Are Shellfish And Fish Allergies The Same Thing?

Shellfish and fish are among the top eight major food allergens identified by the U.S., according to the U.S. Food & Drug Administration (FDA) — in case you're curious, the other six are wheat, soybeans, milk, eggs, tree nuts, and peanuts. While the FDA lists shellfish and fish as two separate allergies, it may leave you wondering why, since both are seafood and share the mutual word "fish." But is there a difference?

Biologically speaking, shellfish and fish are indeed completely different (via Nemours KidsHealth). Fish are animals that are aquatic vertebrates (i.e. salmon or tuna), while shellfish are aquatic invertebrates (i.e. crabs or clams), according to an article in The Journal of Allergy and Clinical Immunology: In Practice. Shellfish can also be broken down further into two distinct categories: mollusks (i.e. clams, oysters, and squid) or crustaceans (i.e. shrimp, lobster, and crabs).

When it comes to seafood allergies — allergies to fish or shellfish – Healthy Eating Advisory Service points out that people typically have a food allergy to one or the other, but not both. Those with shellfish allergies can be allergic to both categories of shellfish, but again, not all people are (per Nemours KidsHealth).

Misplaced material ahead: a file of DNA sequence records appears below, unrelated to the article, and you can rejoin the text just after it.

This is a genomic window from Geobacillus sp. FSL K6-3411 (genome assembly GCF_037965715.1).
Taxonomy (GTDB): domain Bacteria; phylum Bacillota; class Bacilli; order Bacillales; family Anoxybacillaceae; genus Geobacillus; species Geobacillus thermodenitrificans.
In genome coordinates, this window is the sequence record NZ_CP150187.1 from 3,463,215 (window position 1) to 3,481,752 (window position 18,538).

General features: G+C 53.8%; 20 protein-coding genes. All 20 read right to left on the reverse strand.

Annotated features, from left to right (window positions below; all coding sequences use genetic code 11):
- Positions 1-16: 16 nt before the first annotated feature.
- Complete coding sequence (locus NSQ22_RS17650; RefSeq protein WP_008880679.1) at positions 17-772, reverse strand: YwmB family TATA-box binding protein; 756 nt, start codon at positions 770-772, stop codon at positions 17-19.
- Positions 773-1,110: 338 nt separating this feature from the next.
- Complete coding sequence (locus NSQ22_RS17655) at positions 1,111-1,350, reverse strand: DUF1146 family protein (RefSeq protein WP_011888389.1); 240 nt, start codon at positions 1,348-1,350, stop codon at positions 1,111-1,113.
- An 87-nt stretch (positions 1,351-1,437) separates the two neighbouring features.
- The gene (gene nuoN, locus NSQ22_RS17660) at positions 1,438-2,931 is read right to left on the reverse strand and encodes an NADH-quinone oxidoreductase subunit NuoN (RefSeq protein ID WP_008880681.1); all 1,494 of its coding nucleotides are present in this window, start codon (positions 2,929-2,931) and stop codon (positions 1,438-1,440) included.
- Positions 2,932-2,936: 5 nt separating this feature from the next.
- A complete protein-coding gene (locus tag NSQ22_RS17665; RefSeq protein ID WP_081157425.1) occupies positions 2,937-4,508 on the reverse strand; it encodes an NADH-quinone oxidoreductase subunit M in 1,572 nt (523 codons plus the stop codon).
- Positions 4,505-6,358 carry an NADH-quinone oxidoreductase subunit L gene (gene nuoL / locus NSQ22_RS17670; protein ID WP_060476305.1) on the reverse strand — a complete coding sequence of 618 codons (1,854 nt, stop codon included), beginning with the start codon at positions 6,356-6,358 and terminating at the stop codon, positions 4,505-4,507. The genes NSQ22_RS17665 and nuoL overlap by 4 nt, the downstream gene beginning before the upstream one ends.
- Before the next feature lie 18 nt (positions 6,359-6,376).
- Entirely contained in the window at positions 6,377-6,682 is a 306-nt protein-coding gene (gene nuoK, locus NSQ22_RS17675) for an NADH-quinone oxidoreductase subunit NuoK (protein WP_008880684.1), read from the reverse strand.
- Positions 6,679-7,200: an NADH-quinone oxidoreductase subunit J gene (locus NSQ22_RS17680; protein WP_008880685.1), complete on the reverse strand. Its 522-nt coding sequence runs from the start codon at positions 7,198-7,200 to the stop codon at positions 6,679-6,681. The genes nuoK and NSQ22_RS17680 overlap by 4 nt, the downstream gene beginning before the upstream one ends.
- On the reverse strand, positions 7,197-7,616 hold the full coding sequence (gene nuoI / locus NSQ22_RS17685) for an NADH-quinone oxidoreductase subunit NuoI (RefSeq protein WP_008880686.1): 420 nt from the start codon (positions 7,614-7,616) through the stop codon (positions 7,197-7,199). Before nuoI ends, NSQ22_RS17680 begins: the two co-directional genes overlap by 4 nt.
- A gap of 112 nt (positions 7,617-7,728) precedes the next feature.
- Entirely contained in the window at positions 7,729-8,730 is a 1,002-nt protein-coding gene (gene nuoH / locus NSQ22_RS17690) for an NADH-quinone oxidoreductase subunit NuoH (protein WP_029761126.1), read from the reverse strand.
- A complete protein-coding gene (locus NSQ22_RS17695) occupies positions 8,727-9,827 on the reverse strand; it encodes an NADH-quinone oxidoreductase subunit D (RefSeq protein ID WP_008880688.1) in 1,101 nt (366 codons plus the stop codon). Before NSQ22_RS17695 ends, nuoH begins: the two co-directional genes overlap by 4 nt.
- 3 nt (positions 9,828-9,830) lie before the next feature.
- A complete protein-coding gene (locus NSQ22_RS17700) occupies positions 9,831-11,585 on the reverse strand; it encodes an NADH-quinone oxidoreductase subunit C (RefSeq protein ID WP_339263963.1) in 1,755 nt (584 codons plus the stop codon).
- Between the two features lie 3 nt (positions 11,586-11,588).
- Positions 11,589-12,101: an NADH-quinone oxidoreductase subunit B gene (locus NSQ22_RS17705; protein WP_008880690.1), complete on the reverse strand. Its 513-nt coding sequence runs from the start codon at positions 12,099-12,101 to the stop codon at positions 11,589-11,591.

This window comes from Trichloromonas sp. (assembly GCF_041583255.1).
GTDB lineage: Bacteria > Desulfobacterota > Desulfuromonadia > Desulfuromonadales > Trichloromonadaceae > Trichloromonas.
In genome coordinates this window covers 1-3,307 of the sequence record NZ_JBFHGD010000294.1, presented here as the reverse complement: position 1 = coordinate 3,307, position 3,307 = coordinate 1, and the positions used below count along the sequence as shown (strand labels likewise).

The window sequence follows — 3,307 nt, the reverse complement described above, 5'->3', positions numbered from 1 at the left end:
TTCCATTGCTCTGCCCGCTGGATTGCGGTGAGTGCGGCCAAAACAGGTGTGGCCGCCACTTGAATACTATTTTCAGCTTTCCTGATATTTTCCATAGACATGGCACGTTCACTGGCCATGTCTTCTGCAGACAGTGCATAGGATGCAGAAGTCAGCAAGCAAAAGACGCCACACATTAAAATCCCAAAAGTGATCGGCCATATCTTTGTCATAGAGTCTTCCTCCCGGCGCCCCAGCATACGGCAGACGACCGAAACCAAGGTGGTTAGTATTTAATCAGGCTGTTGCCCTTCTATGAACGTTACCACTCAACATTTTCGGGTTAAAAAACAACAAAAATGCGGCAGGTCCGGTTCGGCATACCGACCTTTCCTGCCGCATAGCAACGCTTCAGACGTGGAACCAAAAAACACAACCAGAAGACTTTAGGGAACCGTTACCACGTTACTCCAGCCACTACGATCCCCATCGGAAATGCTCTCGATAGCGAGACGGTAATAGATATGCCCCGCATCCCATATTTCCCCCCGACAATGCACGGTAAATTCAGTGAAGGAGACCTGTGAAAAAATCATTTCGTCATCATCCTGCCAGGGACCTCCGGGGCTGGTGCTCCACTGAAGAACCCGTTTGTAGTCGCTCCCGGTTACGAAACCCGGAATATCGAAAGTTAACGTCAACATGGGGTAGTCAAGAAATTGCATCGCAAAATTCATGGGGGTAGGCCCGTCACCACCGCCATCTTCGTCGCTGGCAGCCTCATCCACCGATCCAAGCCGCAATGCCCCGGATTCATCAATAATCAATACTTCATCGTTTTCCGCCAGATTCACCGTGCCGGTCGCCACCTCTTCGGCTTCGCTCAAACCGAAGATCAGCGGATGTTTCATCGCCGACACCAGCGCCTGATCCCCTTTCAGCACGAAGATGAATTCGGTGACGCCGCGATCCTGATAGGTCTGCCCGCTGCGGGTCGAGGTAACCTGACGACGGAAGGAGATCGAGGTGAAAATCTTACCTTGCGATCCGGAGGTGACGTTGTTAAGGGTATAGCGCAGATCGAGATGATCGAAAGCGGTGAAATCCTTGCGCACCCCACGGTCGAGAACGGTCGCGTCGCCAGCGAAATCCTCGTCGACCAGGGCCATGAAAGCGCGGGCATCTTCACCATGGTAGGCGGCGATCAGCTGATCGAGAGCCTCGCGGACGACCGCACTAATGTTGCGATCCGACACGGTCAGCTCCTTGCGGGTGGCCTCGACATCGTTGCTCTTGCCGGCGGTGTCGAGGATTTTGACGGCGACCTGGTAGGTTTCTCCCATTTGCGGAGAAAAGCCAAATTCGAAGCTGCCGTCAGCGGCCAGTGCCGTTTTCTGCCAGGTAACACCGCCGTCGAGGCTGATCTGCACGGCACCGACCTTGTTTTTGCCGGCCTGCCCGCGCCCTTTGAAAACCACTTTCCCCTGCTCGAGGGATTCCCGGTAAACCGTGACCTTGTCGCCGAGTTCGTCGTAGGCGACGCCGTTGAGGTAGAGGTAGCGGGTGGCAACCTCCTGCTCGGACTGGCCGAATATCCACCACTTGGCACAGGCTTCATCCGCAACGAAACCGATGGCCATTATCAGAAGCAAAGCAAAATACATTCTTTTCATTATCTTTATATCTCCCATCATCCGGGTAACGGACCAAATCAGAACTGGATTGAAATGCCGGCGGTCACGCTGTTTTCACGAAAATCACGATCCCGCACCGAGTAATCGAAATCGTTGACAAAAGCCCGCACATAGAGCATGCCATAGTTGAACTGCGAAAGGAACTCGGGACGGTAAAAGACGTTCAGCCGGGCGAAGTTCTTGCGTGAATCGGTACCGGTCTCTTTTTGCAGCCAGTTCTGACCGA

What happens when you have a seafood allergy?

Seafood allergies are more common in adults than young children, and approximately one out of 100 people have allergies to seafood (via Better Health Channel). When a person is allergic to either fish or shellfish (or any other food), the body's immune system overreacts to certain proteins found within the seafood (per Nemours KidsHealth). It then releases chemicals called histamines since it believes the allergens are toxic invaders. When this happens, an allergic reaction occurs.

These reactions may vary in severity and from person to person. Some common symptoms shared by Nemours KidsHealth include wheezing, stomach pain, diarrhea, vomiting, hives, and swelling. In some cases, shellfish or fish allergies can be life threatening. This is called anaphylaxis, or a severe allergic reaction. According to Better Health Channel, symptoms of anaphylaxis include difficulty breathing, throat tightness, tongue swelling, and collapsing.

For this reason, if you have a fish allergy, it's best to avoid all fish and products that may contain fish ingredients, such as tuna, mackerel, cod, trout, anchovies, sushi, some salad dressings, fish sauce, and products fortified with omega-3s (per Healthy Eating Advisory Service). If you're allergic to shellfish, Healthy Eating Advisory Service recommends forgoing prawns, lobster, mussels, octopus, abalone, scallops, squid ink, prawn crackers, and Asian food, among other potential culprits. Finally, if you suspect you have a serious food allergy to either fish or shellfish, chat with your doctor immediately, as you may need an epinephrine auto-injector for emergencies.